A preliminary investigation into the influence of therapist experience on the outcome of individual anger interventions for people with intellectual disabilities

Research output: Contribution to journalArticle

Standard

Harvard

APA

Vancouver

Author

Bibtex

@article{e998cb7303a04ea4a4100a1db116c178,
title = "A preliminary investigation into the influence of therapist experience on the outcome of individual anger interventions for people with intellectual disabilities",
abstract = "Background: There is a developing literature into Anger Management interventions for people with intellectual disability. While initial reports suggest that these interventions are effective there are few evaluations examining what aspects of the therapeutic process contribute to effectiveness. Method: Individuals with an intellectual disability and anger control difficulties who were referred to community psychology services were allocated to either experienced clinical psychologists or a less experienced assistant psychologist who followed the same intervention framework. Results: Significant reductions in self-reported anger intensity were reported; however, the group who were treated by more experienced therapists reported more change and more individuals reported clinically significant change. Conclusions: While effective change was reported by both groups, these results suggest that clinical experience and training may be an important variable in determining the magnitude of change. This has implications for the design of intellectual disability mental health services.",
keywords = "Anger, cognitive therapy, intellectual disabilities, quasi experiment",
author = "John Rose",
year = "2013",
month = jul
day = "1",
doi = "10.1017/S1352465812000823",
language = "English",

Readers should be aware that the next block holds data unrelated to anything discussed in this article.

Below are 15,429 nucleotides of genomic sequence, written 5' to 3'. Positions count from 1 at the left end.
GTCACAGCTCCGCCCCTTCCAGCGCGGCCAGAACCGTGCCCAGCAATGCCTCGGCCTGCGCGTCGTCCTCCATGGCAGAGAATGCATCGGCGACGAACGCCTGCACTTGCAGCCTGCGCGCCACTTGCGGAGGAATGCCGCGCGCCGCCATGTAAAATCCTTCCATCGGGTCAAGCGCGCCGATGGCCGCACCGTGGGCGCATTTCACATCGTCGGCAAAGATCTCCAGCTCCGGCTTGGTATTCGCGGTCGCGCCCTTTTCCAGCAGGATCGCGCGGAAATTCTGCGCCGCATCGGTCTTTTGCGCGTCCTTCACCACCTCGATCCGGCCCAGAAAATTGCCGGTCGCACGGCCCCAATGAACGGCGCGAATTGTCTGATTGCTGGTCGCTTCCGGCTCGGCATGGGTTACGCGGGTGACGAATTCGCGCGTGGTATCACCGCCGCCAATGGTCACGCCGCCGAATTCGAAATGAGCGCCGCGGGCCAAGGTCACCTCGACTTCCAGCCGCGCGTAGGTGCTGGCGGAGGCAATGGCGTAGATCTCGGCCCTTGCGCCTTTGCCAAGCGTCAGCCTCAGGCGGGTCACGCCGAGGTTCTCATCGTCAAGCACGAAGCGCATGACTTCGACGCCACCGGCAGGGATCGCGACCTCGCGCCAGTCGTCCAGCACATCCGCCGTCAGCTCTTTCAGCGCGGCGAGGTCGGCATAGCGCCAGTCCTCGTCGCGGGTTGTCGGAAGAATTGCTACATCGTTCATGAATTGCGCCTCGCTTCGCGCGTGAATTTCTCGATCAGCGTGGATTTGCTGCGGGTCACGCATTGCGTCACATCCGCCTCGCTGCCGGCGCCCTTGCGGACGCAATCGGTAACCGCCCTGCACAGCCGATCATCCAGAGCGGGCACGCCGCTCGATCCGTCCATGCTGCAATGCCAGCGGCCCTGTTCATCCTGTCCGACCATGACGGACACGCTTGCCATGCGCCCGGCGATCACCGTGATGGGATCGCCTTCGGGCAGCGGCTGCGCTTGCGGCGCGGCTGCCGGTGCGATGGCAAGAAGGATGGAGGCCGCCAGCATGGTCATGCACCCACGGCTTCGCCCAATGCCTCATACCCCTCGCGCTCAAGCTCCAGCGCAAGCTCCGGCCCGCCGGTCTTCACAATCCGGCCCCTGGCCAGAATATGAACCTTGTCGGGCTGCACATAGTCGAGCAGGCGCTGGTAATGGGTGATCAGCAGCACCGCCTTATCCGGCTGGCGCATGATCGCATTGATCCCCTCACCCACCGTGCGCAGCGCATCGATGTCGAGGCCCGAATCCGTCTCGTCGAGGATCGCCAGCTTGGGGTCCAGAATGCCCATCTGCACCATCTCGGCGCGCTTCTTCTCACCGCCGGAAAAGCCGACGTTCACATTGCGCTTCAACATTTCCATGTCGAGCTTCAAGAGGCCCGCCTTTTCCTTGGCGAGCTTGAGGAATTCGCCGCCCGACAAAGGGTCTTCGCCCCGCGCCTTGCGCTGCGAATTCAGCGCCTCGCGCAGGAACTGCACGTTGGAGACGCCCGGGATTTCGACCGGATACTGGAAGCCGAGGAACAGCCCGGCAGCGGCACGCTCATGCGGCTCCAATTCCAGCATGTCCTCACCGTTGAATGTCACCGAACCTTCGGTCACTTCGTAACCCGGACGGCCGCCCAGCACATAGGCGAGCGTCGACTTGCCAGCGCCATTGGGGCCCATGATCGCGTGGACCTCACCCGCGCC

volume = "41",
pages = "470--478",
journal = "Behavioural and Cognitive Psychotherapy",
issn = "1352-4658",
publisher = "Cambridge University Press",
number = "4",

}

RIS

TY - JOUR

T1 - A preliminary investigation into the influence of therapist experience on the outcome of individual anger interventions for people with intellectual disabilities

AU - Rose, John

PY - 2013/7/1

Y1 - 2013/7/1

N2 - Background: There is a developing literature into Anger Management interventions for people with intellectual disability. While initial reports suggest that these interventions are effective there are few evaluations examining what aspects of the therapeutic process contribute to effectiveness. Method: Individuals with an intellectual disability and anger control difficulties who were referred to community psychology services were allocated to either experienced clinical psychologists or a less experienced assistant psychologist who followed the same intervention framework. Results: Significant reductions in self-reported anger intensity were reported; however, the group who were treated by more experienced therapists reported more change and more individuals reported clinically significant change. Conclusions: While effective change was reported by both groups, these results suggest that clinical experience and training may be an important variable in determining the magnitude of change. This has implications for the design of intellectual disability mental health services.

AB - Background: There is a developing literature into Anger Management interventions for people with intellectual disability. While initial reports suggest that these interventions are effective there are few evaluations examining what aspects of the therapeutic process contribute to effectiveness. Method: Individuals with an intellectual disability and anger control difficulties who were referred to community psychology services were allocated to either experienced clinical psychologists or a less experienced assistant psychologist who followed the same intervention framework. Results: Significant reductions in self-reported anger intensity were reported; however, the group who were treated by more experienced therapists reported more change and more individuals reported clinically significant change. Conclusions: While effective change was reported by both groups, these results suggest that clinical experience and training may be an important variable in determining the magnitude of change. This has implications for the design of intellectual disability mental health services.

KW - Anger

KW - cognitive therapy

KW - intellectual disabilities

KW - quasi experiment

UR - http://www.scopus.com/inward/record.url?scp=84884562985&partnerID=8YFLogxK

U2 - 10.1017/S1352465812000823

DO - 10.1017/S1352465812000823

M3 - Article

C2 - 23089163

AN - SCOPUS:84884562985

VL - 41

SP - 470

EP - 478

JO - Behavioural and Cognitive Psychotherapy

JF - Behavioural and Cognitive Psychotherapy

SN - 1352-4658

IS - 4

ER -